In the 19th century attitudes towards gay people were generally hostile; homosexual behaviours - especially male on male - were usually sanctioned by law in many countries. However there was a steep divide between some northern European countries where homosexuality was severely punished with years of jail and/or forced labour and other countries, typically southern European ones, where the law was more attuned to stem any potential 'public scandal' than actually attempting to repress the behaviours. In other words, as long as the practices were kept behind closed doors they were quietly ignored. Also very important in this context is the understanding of the great economical and social divide at the time between a rich and industrialised Northern and an impoverished agricultural Southern Europe.
Noblemen of many countries were fascinated by the bucolic landscapes of Italy and Greece, their ancient ruins immersed in a timeless romantic aura. And indeed, some of these picture-perfect locations had not changed in centuries. But this picturesque image also masked a subsistence society, where life was often quite hard and uncomfortable, organised in large families with a very old-fashioned hierarchy. Scores of people emigrated from Spain, Italy and Greece to the Americas in those years, looking for a better future. This relative poverty also meant that any opportunity to raise some money was pretty much grabbed as quickly as possible and this sheds some light on the reasons why many wealthy figures travelled to the South to indulge in their homosexual passions without the risks otherwise involved at home. And they could find plenty of young men for that purpose in the South.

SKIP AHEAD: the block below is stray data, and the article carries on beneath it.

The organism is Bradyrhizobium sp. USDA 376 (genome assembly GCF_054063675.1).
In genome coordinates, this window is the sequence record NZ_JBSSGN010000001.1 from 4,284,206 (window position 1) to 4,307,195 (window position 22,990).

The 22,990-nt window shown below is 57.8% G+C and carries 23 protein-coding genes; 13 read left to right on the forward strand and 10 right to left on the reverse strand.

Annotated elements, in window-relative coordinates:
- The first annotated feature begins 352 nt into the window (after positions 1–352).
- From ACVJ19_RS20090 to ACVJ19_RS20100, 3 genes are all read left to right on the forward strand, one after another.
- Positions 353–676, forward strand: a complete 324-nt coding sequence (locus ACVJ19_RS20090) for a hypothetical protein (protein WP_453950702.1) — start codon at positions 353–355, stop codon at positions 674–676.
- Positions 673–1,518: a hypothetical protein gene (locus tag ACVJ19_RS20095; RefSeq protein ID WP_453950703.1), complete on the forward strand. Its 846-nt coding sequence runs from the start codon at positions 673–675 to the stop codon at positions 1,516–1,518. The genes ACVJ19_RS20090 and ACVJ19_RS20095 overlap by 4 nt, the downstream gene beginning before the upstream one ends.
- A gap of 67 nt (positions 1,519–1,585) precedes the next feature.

The town of Taormina, in eastern Sicily was in the mid to late 1800s a key destination for these pioneering gay-tourists. Goethe was one of the earliest visitors and the town quickly made it onto the 'classic tour of Italy'. Indeed some people actually moved there, officially lured by the sunny climate and the abundance of classical culture, but also to enjoy themselves in a relatively less stringent environment.
Wilhelm von Gloeden